China’s propaganda authorities are trying to tighten government control of the Internet because they fear social unrest in the face of a cooling economy and mounting public anger at official corruption, analysts said.
With more than half a billion Chinese now online, authorities in Beijing are concerned about the power of the Internet to influence public opinion in a country that maintains tight controls on its traditional media outlets.
“The reform of the cultural system” is on the agenda for a four-day annual meeting of top Communist Party officials that began yesterday — a term widely seen as including measures to ensure media and Internet firms serve the authorities’ aims.
Leading Internet firms have been pressured to tighten their grip on the Web and Chinese Communist Party (CCP) propaganda chief Li Changchun (李長春), fifth in the party hierarchy, recently meeting with the heads of China’s main search engine Baidu.
China has repeatedly vowed to clamp down on Internet “rumors” — often used as code for criticism of the government — after a fatal high-speed rail crash in July sparked a furious public response on social media sites.
For a few days even state media followed that critical lead, until instructions were issued to desist.
However, many Internet companies are in private hands and the Web has posed a huge challenge to government attempts to block content it deems politically sensitive.
Chinese media expert Xiao Qiang (蕭強) said China’s weibo — microblogs similar to Twitter — had formed a large-scale social network on which information can be disseminated and action coordinated “at an unprecedented speed.”
“This creates a considerable challenge to the party’s ideological and social control,” said Xiao, a journalism professor at the University of California, Berkeley. “There are increasing incidents of social unrest in different parts of Chinese society and almost every region and city in China.”
“While these incidents are local, they often have the potential to spread the sentiments of the protests to other parts of the society through the Internet, especially through microblogs,” he added.
David Bandurski of the University of Hong Kong said a recent rise in civil action and the looming leadership handover, which will begin next year, had heightened official concerns.
“There is no doubt these are sensitive times in China. The country faces immense social and economic challenges,” said Bandurski, who runs the university’s China Media Project.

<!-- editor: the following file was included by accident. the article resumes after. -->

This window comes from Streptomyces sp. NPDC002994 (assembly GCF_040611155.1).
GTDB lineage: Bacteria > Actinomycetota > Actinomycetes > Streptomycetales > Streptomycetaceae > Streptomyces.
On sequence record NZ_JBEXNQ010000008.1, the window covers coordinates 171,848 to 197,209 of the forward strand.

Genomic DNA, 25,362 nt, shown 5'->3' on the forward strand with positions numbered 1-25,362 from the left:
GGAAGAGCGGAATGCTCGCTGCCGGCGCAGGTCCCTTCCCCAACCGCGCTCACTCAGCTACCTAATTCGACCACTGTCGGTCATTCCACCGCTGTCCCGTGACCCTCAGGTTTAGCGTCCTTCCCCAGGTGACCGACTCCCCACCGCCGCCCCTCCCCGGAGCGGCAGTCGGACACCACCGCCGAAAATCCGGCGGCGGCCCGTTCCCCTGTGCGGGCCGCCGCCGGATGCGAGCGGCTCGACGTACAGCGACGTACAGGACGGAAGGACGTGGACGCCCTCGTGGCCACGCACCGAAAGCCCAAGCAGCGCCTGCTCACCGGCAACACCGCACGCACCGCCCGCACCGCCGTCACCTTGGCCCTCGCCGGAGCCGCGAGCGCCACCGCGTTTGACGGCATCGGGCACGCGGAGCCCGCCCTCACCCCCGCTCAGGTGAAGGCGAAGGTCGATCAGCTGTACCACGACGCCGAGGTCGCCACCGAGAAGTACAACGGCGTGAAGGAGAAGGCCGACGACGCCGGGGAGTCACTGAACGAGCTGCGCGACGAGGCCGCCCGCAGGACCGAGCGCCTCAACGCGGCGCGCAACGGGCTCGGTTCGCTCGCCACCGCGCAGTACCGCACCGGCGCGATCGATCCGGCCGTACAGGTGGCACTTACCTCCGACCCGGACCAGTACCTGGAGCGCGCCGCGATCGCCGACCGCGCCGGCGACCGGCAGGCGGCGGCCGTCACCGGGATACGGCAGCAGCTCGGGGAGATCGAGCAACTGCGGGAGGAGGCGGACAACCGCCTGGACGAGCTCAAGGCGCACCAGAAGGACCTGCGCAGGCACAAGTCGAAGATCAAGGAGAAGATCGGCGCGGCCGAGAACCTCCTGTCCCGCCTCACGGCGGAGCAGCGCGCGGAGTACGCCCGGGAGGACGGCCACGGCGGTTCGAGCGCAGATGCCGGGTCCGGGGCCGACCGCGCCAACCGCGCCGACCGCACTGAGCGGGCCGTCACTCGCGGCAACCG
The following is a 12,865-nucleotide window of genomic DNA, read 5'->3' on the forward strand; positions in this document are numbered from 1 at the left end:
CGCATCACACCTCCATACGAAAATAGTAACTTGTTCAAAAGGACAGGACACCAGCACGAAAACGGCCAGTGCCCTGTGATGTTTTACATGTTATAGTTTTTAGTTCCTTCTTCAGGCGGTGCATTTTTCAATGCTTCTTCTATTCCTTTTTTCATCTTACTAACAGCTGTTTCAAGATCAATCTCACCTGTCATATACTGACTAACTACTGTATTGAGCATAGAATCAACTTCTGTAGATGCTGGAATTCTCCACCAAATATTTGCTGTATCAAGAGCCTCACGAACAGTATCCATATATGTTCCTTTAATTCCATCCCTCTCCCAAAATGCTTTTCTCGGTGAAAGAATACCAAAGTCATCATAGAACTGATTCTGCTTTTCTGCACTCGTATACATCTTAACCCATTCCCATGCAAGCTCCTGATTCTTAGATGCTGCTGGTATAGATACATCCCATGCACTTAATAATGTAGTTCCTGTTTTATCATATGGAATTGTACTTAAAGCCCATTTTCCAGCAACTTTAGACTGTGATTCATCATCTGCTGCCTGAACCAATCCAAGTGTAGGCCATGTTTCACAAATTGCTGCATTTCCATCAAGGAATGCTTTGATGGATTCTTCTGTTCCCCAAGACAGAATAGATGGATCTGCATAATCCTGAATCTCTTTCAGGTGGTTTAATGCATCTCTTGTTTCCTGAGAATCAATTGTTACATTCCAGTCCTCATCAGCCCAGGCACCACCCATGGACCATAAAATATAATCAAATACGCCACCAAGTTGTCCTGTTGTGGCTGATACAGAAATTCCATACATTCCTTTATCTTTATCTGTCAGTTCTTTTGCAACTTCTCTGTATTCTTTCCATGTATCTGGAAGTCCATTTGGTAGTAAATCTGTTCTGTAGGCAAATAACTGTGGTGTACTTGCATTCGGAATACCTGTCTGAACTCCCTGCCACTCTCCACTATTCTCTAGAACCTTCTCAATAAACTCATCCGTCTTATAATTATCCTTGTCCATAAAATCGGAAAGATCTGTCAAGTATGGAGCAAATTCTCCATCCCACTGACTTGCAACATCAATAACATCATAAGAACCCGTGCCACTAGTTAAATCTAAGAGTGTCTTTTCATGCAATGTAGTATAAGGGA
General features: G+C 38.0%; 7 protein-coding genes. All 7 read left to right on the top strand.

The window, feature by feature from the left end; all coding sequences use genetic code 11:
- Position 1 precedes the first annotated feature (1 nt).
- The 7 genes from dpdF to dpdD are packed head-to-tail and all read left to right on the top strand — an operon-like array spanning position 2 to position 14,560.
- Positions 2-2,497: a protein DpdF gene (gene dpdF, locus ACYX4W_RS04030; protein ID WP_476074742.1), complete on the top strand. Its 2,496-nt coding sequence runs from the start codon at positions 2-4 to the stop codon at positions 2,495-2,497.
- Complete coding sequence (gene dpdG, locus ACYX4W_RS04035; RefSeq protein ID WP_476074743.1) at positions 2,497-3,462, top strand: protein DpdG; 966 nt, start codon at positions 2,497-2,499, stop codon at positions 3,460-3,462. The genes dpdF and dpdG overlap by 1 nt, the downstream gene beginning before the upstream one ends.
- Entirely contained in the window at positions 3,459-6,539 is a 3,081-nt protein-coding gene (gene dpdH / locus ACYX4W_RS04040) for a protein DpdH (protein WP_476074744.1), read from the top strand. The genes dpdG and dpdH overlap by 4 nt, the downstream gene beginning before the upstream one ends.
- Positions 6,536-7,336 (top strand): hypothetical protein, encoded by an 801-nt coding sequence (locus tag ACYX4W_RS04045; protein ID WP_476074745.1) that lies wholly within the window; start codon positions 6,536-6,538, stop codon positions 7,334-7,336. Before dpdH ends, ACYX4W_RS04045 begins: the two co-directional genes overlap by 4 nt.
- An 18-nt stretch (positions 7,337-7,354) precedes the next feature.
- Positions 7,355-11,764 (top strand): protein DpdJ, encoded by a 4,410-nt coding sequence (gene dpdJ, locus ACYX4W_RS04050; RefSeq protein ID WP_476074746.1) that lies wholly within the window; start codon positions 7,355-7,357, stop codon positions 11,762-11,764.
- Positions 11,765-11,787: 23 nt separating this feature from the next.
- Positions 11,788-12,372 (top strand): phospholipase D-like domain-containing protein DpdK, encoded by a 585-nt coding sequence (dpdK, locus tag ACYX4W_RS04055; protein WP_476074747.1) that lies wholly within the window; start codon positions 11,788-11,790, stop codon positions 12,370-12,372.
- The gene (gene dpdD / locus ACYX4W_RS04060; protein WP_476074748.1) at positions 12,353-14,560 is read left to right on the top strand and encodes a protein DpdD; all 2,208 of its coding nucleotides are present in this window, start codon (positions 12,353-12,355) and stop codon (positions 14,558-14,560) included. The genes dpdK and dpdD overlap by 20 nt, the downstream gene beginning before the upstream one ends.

That and the leadership handover present “a double recipe for tighter controls on the press,” he said, adding that “we should expect to see leaders at every level emphasizing the need to maintain control over public opinion.”
China runs a robust censorship system of the Internet, known as the “Great Firewall,” which blocks numerous overseas sites and censors information and news deemed sensitive by the government.
Increased controls are likely to raise Internet users’ ire, not least because they slow down traffic, and the more knowledgeable ones will be even more motivated to find ways to circumvent the Great Firewall, such as using virtual private networks.
However, with newspaper and television reporting tightly controlled by the authorities, weibo have already proved to be an effective public platform for reporting government malpractice and civil unrest.
The number of weibo users has more than trebled since the end of last year, according to government data, and the speed with which they have taken off has made it impossible for government censors to keep up.
Last month the head of Internet giant Sina said the company, owner of China’s most popular weibo, had set up “rumor-curbing teams,” apparently in response to government pressure.
The move came after Beijing CCP Committee Secretary Liu Qi (劉淇) visited Sina and Youku, a Chinese site similar to YouTube, to urge them to stop the spread of “false and harmful information.”
Last month, China’s propaganda authorities reportedly placed two of Beijing’s most popular newspapers, the Beijing News and Beijing Times, under the direct management of the city’s propaganda bureau.
Anne-Marie Brady, an expert on China’s propaganda efforts said the move signaled a desire by the authorities to restrict more commercially-oriented papers.
“The current mode of media management is macro, rather than micro control, so it is likely that these heavy-handed tactics of taking over popular papers are designed to redraw the political boundaries,” she said.
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